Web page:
McCarthy Building Cos. Inc. of Newport Beach recently topped off the structural steel on CHOC Children’s new patient care tower. Currently on schedule for construction completion in December 2012, the $563-million expansion is located on the south side of the existing CHOC Children’s hospital site in Orange.
Over the last six months, construction workers used a 196-ft-tall Liebherr tower crane with a reach of 276 ft to install 5,805 pieces of structural steel creating the frame for the new tower. The project team celebrated the placement of the last structural steel beam with a barbecue lunch for the project’s construction workers. During the luncheon, project team members signed the I-beam, which was adorned with an American flag and an evergreen tree before construction workers from Schuff Steel lifted it 160 ft and attached it to the top of the structure. The tradition of attaching a tree and flag to the final structural beam has been practiced by construction workers for over 1000 years. The tree represents growth, life and good luck for the construction workers and the building’s future occupants. The flag is displayed as a patriotic symbol that signifies the united effort by the project team to achieve a common goal.
Serving as the general contractor for the project, McCarthy’s contract entails construction of a new 425,524-sq-ft patient tower with one basement level and seven upper levels as well as a penthouse chiller room and helistop. McCarthy will also conduct a 50,000-sq-ft renovation of the existing facility and supporting central plant components in the basement of the existing CHOC North Tower. Prior to construction, an office building and two-level parking structure were removed to make way for the new tower.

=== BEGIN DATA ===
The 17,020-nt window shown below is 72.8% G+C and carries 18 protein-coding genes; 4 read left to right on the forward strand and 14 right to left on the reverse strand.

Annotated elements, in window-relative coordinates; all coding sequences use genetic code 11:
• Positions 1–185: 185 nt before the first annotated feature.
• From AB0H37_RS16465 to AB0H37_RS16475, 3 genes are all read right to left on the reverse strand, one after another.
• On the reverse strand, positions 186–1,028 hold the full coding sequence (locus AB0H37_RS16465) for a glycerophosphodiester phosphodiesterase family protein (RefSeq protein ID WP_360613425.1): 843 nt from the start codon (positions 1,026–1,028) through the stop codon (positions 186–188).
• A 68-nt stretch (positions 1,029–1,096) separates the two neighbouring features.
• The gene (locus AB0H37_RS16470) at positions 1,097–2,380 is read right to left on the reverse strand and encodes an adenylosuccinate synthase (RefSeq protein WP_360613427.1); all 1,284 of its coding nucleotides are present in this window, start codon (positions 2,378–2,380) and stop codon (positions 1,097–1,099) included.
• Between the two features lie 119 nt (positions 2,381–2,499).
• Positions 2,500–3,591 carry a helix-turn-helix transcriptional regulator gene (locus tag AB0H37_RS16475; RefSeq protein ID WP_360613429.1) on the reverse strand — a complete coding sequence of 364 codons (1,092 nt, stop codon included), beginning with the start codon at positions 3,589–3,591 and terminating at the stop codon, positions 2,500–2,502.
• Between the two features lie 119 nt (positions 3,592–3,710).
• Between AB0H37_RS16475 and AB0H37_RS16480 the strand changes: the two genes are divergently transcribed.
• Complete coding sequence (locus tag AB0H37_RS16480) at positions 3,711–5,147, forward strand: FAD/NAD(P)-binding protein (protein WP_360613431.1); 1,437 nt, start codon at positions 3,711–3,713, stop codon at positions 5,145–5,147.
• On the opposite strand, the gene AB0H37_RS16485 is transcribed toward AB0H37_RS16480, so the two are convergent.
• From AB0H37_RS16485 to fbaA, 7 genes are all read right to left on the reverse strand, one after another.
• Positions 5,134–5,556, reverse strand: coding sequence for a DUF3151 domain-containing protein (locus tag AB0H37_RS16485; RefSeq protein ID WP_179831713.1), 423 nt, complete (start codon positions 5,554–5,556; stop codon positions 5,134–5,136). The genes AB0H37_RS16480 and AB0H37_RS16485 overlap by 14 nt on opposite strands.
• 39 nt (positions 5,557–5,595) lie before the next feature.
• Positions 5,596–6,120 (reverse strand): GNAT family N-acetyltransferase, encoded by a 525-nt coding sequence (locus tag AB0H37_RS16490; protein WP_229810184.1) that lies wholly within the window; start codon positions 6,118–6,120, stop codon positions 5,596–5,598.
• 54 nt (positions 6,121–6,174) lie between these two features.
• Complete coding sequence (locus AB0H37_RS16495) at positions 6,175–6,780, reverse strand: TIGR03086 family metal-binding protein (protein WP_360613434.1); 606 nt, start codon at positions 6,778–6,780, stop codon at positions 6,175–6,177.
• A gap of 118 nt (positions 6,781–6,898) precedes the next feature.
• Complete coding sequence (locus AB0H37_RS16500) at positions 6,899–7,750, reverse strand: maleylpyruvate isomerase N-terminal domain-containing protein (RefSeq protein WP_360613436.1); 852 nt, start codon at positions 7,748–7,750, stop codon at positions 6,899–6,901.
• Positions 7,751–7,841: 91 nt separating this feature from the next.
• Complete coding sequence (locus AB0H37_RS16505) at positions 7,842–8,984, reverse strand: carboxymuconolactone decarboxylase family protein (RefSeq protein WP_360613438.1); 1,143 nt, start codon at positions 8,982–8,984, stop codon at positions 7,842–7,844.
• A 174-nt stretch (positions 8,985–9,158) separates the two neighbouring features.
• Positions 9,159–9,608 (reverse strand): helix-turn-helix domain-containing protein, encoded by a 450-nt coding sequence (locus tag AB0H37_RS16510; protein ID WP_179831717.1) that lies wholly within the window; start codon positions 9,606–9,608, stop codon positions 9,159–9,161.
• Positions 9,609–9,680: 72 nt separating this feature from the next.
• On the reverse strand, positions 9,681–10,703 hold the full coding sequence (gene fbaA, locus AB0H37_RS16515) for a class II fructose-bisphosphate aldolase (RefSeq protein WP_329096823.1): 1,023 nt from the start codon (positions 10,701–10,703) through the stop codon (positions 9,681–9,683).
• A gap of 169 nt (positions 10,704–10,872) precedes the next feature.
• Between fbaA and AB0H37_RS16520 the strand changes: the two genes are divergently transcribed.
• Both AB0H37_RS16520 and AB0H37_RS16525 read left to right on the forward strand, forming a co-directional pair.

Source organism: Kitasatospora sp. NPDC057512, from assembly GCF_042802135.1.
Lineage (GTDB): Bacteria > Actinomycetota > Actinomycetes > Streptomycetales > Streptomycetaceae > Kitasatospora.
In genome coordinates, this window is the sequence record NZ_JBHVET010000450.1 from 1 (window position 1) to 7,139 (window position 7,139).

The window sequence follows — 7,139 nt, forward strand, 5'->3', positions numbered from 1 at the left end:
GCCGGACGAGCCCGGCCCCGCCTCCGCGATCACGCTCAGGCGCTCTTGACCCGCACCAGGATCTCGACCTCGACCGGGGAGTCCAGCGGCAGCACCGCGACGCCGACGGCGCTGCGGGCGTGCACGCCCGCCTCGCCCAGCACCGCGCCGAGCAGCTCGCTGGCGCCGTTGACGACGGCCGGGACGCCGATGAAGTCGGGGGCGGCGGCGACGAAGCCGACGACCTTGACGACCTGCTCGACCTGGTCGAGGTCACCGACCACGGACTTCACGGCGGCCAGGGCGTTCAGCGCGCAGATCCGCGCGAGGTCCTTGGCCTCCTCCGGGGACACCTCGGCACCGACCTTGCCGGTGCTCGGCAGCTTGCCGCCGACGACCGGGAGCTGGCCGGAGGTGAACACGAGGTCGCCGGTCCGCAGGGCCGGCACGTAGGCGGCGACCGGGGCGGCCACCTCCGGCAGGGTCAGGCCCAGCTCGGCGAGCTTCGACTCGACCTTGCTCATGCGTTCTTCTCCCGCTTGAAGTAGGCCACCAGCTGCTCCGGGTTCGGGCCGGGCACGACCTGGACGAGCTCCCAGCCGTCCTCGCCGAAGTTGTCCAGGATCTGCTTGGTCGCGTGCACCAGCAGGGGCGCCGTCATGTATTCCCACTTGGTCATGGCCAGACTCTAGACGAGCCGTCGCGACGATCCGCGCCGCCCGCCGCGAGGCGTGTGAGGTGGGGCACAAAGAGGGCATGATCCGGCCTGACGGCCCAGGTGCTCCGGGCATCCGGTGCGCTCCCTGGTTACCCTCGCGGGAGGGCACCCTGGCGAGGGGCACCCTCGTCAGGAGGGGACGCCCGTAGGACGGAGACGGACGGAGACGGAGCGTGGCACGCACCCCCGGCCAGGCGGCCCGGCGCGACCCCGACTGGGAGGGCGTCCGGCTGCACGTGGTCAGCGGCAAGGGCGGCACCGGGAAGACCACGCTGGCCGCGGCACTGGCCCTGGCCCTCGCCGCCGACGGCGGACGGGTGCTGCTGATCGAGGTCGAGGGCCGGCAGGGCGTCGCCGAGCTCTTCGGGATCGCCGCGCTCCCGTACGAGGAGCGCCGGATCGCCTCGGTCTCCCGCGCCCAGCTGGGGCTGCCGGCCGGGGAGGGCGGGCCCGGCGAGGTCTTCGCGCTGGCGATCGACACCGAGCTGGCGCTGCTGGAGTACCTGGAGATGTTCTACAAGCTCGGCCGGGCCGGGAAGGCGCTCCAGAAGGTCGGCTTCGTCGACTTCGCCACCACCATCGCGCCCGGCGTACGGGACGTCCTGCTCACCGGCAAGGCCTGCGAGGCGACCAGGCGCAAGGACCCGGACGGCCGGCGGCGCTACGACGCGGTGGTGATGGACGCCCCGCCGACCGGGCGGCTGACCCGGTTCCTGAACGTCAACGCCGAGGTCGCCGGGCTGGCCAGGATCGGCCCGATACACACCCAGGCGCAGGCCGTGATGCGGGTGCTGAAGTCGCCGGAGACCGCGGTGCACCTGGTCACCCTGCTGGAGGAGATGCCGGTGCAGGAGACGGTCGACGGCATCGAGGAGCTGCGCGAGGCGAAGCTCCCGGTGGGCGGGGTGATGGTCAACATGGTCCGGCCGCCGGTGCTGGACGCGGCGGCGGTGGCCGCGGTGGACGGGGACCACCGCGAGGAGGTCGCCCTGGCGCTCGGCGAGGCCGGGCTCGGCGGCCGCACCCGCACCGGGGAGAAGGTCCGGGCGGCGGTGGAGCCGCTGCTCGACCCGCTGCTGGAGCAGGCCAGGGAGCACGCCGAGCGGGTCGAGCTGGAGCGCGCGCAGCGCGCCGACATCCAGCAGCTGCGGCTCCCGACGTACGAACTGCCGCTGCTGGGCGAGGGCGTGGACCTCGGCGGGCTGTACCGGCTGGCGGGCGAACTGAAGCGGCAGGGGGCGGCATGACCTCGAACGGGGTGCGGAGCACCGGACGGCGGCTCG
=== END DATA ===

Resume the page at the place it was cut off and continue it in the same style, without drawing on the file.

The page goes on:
Jacobs of Cypress is the project’s construction manager; Thomsen Engineering of Industry is the civil engineer; TMAD Taylor & Gaines of Pasadena is the structural and MEP engineer. FKP Architects of Houston is the design architect and WBSA (Wood, Burghard & Swain Architects) of Irvine is the construction administration architect.
“The project team is performing advanced building techniques to aid in the detailing and construction of the new tower,” says Max Burcham, McCarthy project director. “Our team is using computer graphics/BIM 3-D modeling to refine coordination and thereby reduce conflicts between systems during installation. We are also creating various mockups to mitigate any waterproofing issues as well as to work through the details of how multiple components interface.”
The design is highlighted by a multi-colored glass skin, accented with colorful metal panels and a vertical beacon. The exterior façade will transform at night, providing a playful change in appearance. All floors have shell space allocated for future department expansion.
In response to the community and regional environment, the building will incorporate environmental health principles and sustainable building guidelines as recognized by the Green Guide for Healthcare, U.S. Green Building Council and state of California energy mandates. During construction, McCarthy will minimize unrecyclable construction waste, maintain proper indoor air quality, filter storm water/runoff and ensure that the subcontractors install the specified “green” materials. Sun/shadow studies and site lighting studies were utilized to provide an eco-efficient design. Some of the building’s sustainable design features include: recyclable materials; low-emitting insulating exterior glass panels; light colored skin materials; green roofing; insulation isolation of skin materials; ozone protection/refrigerant selection; abundant use and optimization of natural light; increasing green space with healing gardens; low-emitting interior materials such as floor, wall and ceiling finishes; energy management technology; water efficient landscaping; and irrigation management.